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Bulls Review: Joakim Noah

Injuries cut Joakim Noah's regular season short for a second straight year. AP Photo/Lynne Sladky

Over the next few weeks, we'll take a closer look at each player on the Bulls roster and see where they fit in for the future. Let's take a look at one of the most talkative, and talked about, players on this team ...

Joakim Noah

2010-11 salary: $3,128,536

Season recap: Up and down. For the first month of the season, Noah played the best basketball of his career. He was in the best shape of his life and racked up a double-double almost every night. But he tore a ligament in his thumb in November and was never the same. After having surgery in mid-December, he was never quite the same when he returned after the All-Star break. He and Carlos Boozer never meshed particularly well together on the floor, and Noah became frustrated at the end of the year when he couldn't play the way he had earlier in the season. He was the first one to admit after the Eastern Conference finals that he must play better for the Bulls to win a championship.

Season highlight: Noah scored in double figures in every game he played in the first month of the season and was dominant on the glass. He averaged 16 points and 15 rebounds in October/November. Had he not gotten hurt, Noah probably would have been on his way to the first All-Star berth of his career.

Season lowlight: The fourth quarter of Game 5 against the Heat. Noah sat on the bench and watched it all. Veteran big man Kurt Thomas played the final 12 minutes as Noah watched. Noah had just five points and eight rebounds in the game.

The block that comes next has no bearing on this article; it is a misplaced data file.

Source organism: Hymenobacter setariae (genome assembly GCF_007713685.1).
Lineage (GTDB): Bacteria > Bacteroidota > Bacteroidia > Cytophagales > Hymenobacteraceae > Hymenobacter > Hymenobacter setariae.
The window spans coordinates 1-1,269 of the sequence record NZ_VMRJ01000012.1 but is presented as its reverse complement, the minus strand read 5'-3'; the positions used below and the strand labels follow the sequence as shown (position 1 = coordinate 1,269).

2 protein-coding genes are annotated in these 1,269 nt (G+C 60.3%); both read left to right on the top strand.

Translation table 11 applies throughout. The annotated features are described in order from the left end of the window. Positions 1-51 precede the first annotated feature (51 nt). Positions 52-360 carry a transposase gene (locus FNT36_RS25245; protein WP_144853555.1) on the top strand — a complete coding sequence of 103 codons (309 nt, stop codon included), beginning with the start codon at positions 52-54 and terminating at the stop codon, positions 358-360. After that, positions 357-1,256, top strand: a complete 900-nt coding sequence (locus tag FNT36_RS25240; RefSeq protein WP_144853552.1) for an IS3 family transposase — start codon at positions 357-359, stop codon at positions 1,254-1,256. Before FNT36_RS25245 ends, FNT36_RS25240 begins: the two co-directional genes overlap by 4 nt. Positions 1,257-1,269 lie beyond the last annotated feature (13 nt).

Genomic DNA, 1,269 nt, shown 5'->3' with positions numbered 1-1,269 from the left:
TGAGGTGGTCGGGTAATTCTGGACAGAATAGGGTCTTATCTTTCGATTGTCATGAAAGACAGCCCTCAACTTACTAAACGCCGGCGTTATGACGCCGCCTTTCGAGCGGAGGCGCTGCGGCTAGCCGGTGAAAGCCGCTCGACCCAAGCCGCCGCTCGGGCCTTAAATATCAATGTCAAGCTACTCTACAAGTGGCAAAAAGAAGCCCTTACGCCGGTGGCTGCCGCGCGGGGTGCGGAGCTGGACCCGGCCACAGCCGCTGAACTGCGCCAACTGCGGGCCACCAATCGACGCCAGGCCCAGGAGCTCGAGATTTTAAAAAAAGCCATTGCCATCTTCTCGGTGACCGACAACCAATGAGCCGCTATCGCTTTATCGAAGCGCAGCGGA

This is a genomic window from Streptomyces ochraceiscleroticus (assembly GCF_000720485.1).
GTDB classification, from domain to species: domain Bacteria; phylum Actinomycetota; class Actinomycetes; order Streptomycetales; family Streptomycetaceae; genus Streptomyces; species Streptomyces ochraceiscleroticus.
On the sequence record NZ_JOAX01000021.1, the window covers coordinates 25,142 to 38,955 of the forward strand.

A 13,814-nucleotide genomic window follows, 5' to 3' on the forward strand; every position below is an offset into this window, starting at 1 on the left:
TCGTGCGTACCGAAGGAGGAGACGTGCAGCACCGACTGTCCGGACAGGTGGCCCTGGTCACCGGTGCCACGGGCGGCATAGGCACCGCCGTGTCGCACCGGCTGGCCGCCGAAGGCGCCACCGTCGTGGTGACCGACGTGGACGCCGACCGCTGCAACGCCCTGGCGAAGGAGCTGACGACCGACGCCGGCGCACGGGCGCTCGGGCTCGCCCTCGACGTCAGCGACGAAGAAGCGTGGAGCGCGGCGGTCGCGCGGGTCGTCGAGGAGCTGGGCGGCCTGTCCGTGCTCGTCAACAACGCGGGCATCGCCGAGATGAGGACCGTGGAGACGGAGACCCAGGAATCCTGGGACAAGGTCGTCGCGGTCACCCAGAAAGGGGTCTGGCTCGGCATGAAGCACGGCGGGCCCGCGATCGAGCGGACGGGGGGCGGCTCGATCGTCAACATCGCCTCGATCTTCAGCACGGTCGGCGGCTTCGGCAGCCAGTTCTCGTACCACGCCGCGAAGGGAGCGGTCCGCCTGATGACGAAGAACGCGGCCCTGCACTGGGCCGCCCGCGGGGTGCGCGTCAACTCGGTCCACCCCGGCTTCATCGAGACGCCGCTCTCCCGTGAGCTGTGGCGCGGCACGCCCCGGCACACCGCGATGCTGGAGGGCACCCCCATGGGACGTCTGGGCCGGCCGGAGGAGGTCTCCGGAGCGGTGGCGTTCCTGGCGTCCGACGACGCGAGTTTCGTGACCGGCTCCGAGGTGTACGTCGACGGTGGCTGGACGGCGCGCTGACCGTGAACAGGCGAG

Final grades: Regular season -- B- | Postseason -- C-

Notes: Noah's new contract kicks in after the lockout, and he will face even more scrutiny to produce when it does. He is scheduled to make almost $60 million over the next five years and there are two questions he must overcome in the coming months in order to prove his doubters wrong. First, he must fight the tag that he is injury-prone. He missed large chunks of the past two seasons (plantar fasciitis and thumb surgery). Secondly, he must show his critics that he is well-rounded enough to be the starting center on a championship caliber team. He is solid defensively and as a rebounder, but he still has not developed much of an offensive game. He shot a jumper (the "tornado" as he calls it) with confidence early in the year, but didn't take it much after he got hurt. He is aware of his offensive shortcomings and acknowledged that he must work over the summer to improve his game.

What's next?: Noah will spend a large part of his summer working with trainer and close friend Alex Perris to improve his overall conditioning. It's a sure bet he will be back in the gym working on his post moves as well. Hall of Famer Kareem Abdul-Jabbar recently told ESPN 1000's "Waddle and Silvy" that he thought Noah could be a "monster" if he developed offensively. It will be interesting to see who Noah decides to work with and how the progression goes. He is still a huge piece of the Bulls' puzzle, but if he doesn't play better in the big games, a faction of the fan base may start to turn on him.